A common practice in these units is “cell extraction.” This is a procedure, used at the discretion of the prison administration, where prisoners are confronted with from four to six riot-clad officers, batons drawn, descending upon the prisoner, often hog tying him/her, and removing him/her from the cell. This could be precipitated by something the prisoner is alleged to have done, or by information the prison has gathered suggesting some kind of security breach that inspires maximum force. We name it here as a “condition,” because it appears to be part of the landscape of this form of harsh punishment….

Conway is currently on indeterminate Ad Seg, potentially for the next seven years before he comes up for parole. The description above is sadly familiar from his letters. California currently houses over 14,000 inmates in some form of isolation.

To find out how you can help, visit the Friends’ STOPMAX website. And pray that this nation comes to its senses.

Sad Comics for Grownups

The acquisitions staff at our local library shares my passion for graphic novels. The term is a bit of a misnomer because many books in this genre aren’t “novels” at all–they’re nonfiction or collections of short pieces–but it sounds better than “comic books your kids wouldn’t understand”. Below, a brief roundup of some of my latest reading.

R. Sikoryak’s inventive and darkly funny Masterpiece Comics mashes up the plots of literary classics with the visual style of well-known comic strips. This could easily have been a one-joke wonder, but Sikorsky’s thoughtful pairings give this slim volume an unexpected depth. Reading it, you realize that Charlie Brown actually does have a lot in common with Kafka’s Gregor Samsa; ditto for Beavis and Butthead and the protagonists of Waiting for Godot. You come away appreciating the existential sadness under comics’ forced jollity and limited range of expression, as well as the slam-bang action and excitement buried inside these books we treat so reverently. Maybe high school boys would crack open Wuthering Heights if they read Sikorsky’s “Tales from the Crypt” version first.

The early 20th-century anarchist Emma Goldman is often quoted as saying, “If I can’t dance, I don’t want to be part of your revolution.” Seeking an alternative to my feminist friends’ grim suspiciousness of popular culture and fashion, I picked up Sharon Rudahl’s cartoon biography of Goldman, A Dangerous Woman. The book definitely made me want to learn more about Goldman, a feisty and life-affirming woman who put herself at risk to improve the lives of prisoners, prostitutes, and other marginalized people. However, I was a bit disappointed by the presentation. The visual elements didn’t interact dynamically with the text, feeling more like illustrated summaries than true scenes. Since Rudahl relies mainly on Goldman’s own account of her life, the book always casts her actions in a positive light, glossing over difficult moral questions like the anarchists’ use of violence against civilians. A Dangerous Woman is an intriguing introduction to the subject, but I wouldn’t rely on it as the definitive word on this complicated historical figure.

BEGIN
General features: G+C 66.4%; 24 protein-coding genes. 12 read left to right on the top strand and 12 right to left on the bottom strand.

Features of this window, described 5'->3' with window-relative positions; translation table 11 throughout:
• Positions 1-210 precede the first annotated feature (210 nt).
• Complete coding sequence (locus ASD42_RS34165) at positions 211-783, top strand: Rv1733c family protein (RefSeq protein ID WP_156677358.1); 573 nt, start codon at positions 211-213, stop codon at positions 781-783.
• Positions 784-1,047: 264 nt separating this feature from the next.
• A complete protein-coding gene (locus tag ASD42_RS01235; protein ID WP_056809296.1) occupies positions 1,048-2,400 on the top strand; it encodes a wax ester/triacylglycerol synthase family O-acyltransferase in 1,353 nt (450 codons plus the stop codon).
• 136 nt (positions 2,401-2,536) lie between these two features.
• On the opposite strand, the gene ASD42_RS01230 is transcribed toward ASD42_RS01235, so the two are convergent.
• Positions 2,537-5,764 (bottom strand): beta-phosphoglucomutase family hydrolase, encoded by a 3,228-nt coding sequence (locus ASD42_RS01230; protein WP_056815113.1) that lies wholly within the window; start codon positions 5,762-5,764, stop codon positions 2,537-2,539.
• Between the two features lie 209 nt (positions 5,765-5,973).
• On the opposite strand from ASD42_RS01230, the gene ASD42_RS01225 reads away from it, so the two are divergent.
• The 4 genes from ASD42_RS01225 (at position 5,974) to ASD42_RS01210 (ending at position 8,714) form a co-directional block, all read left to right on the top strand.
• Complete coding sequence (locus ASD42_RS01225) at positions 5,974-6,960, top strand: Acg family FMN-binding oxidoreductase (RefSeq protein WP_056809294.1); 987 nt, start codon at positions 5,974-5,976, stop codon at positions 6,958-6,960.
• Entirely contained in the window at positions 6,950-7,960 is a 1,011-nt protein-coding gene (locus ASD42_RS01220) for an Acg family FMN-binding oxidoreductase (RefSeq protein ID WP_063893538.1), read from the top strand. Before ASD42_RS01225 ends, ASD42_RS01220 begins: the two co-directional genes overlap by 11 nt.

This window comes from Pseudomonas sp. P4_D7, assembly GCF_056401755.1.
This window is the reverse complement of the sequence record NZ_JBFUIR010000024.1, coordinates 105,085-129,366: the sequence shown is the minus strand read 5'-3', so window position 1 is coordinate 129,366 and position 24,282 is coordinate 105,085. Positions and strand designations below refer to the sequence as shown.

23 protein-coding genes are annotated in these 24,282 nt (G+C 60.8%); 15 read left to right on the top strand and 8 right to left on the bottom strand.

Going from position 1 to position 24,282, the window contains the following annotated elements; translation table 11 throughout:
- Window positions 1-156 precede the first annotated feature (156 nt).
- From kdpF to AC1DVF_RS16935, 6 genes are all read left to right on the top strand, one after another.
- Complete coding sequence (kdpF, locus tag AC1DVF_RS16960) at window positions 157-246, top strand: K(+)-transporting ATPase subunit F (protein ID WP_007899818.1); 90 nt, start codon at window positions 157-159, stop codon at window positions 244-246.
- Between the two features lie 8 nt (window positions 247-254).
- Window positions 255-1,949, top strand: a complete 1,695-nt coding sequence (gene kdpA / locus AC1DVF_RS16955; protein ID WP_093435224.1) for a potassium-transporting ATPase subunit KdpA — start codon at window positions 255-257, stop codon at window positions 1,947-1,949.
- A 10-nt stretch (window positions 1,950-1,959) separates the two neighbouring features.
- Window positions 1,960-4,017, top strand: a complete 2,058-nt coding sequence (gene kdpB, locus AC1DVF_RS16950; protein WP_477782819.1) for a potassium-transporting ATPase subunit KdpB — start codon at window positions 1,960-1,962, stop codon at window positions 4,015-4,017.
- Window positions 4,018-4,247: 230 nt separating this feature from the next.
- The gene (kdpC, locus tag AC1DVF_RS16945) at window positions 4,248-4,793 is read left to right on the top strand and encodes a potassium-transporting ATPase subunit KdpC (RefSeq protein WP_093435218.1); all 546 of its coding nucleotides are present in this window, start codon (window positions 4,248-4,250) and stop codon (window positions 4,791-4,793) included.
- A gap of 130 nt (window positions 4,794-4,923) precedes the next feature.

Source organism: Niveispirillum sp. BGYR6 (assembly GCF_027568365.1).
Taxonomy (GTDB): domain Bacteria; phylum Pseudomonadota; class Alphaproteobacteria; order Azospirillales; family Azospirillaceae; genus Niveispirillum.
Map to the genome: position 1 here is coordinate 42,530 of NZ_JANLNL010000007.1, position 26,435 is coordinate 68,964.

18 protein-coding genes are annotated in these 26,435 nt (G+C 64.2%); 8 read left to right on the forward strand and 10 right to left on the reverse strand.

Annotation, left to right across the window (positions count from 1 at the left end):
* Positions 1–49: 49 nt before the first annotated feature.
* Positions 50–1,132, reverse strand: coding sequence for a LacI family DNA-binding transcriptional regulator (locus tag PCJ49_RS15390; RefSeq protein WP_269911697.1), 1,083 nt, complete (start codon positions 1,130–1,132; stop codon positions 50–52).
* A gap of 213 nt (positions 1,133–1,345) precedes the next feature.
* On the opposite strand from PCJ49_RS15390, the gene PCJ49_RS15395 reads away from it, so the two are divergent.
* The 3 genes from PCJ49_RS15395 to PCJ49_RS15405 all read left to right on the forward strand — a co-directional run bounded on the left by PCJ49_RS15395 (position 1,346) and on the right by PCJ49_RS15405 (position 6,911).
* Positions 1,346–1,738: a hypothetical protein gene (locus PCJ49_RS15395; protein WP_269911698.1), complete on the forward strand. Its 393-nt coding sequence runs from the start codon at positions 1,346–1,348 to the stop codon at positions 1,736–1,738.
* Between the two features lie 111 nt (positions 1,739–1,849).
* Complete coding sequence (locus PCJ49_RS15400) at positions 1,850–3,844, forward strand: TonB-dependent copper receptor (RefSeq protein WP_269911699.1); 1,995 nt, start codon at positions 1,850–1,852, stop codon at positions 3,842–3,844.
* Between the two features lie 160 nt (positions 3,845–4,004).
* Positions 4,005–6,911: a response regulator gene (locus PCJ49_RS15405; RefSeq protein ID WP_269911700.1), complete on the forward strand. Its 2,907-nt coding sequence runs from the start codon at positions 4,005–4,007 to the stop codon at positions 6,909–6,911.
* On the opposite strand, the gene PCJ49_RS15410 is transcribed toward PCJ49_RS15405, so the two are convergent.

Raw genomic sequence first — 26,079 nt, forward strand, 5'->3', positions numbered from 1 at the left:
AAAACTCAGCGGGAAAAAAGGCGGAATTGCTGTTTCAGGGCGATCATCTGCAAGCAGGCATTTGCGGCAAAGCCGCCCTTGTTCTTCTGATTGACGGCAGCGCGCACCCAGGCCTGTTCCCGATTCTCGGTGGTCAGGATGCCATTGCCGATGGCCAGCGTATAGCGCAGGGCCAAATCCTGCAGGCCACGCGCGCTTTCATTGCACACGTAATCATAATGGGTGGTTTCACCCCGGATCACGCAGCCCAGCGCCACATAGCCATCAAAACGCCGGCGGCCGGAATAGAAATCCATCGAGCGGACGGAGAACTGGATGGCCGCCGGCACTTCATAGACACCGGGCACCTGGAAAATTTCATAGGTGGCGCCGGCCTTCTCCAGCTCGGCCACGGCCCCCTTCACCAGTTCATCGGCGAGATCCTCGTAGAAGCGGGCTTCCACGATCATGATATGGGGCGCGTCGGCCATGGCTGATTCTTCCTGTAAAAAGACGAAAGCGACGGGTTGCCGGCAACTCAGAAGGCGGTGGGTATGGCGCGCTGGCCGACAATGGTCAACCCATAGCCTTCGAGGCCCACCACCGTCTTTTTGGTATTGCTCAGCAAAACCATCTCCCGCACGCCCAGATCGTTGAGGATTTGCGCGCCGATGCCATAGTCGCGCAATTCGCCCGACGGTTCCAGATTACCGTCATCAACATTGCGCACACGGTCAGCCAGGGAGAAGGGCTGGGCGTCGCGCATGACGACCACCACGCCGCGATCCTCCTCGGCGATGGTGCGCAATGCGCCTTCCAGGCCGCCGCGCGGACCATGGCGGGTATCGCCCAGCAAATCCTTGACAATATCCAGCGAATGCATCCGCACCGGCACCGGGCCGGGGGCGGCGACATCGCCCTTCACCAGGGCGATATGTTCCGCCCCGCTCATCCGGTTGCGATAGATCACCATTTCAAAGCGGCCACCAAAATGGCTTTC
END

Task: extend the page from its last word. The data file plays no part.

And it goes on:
Alison Bechdel is the author of the long-running comic strip Dykes to Watch Out For, a witty sapphic soap opera whose humor often arises from the contrast between the characters’ self-righteous political views and their messy personal lives. I binged on 10 volumes of the strip from 1989 to 2005. The left-wing rants sometimes became tiresome, so my favorite characters were the ones who didn’t take themselves so seriously: the gleefully careerist Sydney, a literature professor with a Martha Stewart fetish; Lois, the part-time drag king and full-time sexual dynamo; and Mo’s two Siamese cats, who survey their human companions’ anxious lives with amused detachment.

My highest praise, though, is reserved for Bechdel’s cartoon memoir Fun Home: A Family Tragicomic, which is both beautifully drawn and elegantly crafted as a narrative. Fun Home intertwines the author’s coming of age as a lesbian with her memories of her brilliant, enigmatic, repressed father, a closeted homosexual who died in an accident that she suspects was suicide. Drawing parallels to sources as diverse as Joyce, Colette, Proust, classical mythology, and The Wind in the Willows, she shows how their shared love of literature substituted for the intimacy they could never express in more personal terms. Some online reviewers felt Bechdel strained too hard to fit their family story into literary templates, but for me, that was what gave the book its special poignancy: ultimately, Bechdel concludes that there are no neat explanations that will give her closure, and we return to the simple image that opened the story, a little girl in her father’s arms.